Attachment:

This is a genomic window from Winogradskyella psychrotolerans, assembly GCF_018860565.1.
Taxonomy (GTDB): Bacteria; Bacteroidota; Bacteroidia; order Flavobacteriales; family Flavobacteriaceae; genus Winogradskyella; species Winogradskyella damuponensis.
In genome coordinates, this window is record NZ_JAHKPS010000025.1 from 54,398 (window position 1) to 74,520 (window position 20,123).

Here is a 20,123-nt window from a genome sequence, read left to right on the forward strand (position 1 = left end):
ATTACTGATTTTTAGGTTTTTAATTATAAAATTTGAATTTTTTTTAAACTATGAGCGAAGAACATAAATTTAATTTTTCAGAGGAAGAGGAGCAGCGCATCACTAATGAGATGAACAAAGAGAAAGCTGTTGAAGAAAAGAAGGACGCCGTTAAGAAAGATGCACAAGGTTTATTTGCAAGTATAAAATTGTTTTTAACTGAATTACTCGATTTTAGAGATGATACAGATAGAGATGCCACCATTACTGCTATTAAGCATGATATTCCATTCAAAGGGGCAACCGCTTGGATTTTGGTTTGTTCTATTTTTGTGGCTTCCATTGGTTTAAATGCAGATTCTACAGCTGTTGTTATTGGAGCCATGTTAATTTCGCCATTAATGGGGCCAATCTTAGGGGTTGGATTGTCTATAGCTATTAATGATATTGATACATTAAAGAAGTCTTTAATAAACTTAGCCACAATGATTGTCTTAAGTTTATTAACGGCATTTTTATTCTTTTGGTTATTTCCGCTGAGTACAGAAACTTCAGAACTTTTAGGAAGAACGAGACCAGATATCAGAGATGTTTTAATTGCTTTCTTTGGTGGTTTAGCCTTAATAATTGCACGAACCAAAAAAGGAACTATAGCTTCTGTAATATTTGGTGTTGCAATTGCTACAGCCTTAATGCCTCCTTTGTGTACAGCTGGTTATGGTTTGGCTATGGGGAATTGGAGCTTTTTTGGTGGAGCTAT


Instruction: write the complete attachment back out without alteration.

This is a genomic window from Winogradskyella psychrotolerans, assembly GCF_018860565.1.
Taxonomy (GTDB): Bacteria; Bacteroidota; Bacteroidia; order Flavobacteriales; family Flavobacteriaceae; genus Winogradskyella; species Winogradskyella damuponensis.
In genome coordinates, this window is record NZ_JAHKPS010000025.1 from 54,398 (window position 1) to 74,520 (window position 20,123).

Here is a 20,123-nt window from a genome sequence, read left to right on the forward strand (position 1 = left end):
ATTACTGATTTTTAGGTTTTTAATTATAAAATTTGAATTTTTTTTAAACTATGAGCGAAGAACATAAATTTAATTTTTCAGAGGAAGAGGAGCAGCGCATCACTAATGAGATGAACAAAGAGAAAGCTGTTGAAGAAAAGAAGGACGCCGTTAAGAAAGATGCACAAGGTTTATTTGCAAGTATAAAATTGTTTTTAACTGAATTACTCGATTTTAGAGATGATACAGATAGAGATGCCACCATTACTGCTATTAAGCATGATATTCCATTCAAAGGGGCAACCGCTTGGATTTTGGTTTGTTCTATTTTTGTGGCTTCCATTGGTTTAAATGCAGATTCTACAGCTGTTGTTATTGGAGCCATGTTAATTTCGCCATTAATGGGGCCAATCTTAGGGGTTGGATTGTCTATAGCTATTAATGATATTGATACATTAAAGAAGTCTTTAATAAACTTAGCCACAATGATTGTCTTAAGTTTATTAACGGCATTTTTATTCTTTTGGTTATTTCCGCTGAGTACAGAAACTTCAGAACTTTTAGGAAGAACGAGACCAGATATCAGAGATGTTTTAATTGCTTTCTTTGGTGGTTTAGCCTTAATAATTGCACGAACCAAAAAAGGAACTATAGCTTCTGTAATATTTGGTGTTGCAATTGCTACAGCCTTAATGCCTCCTTTGTGTACAGCTGGTTATGGTTTGGCTATGGGGAATTGGAGCTTTTTTGGTGGAGCTAT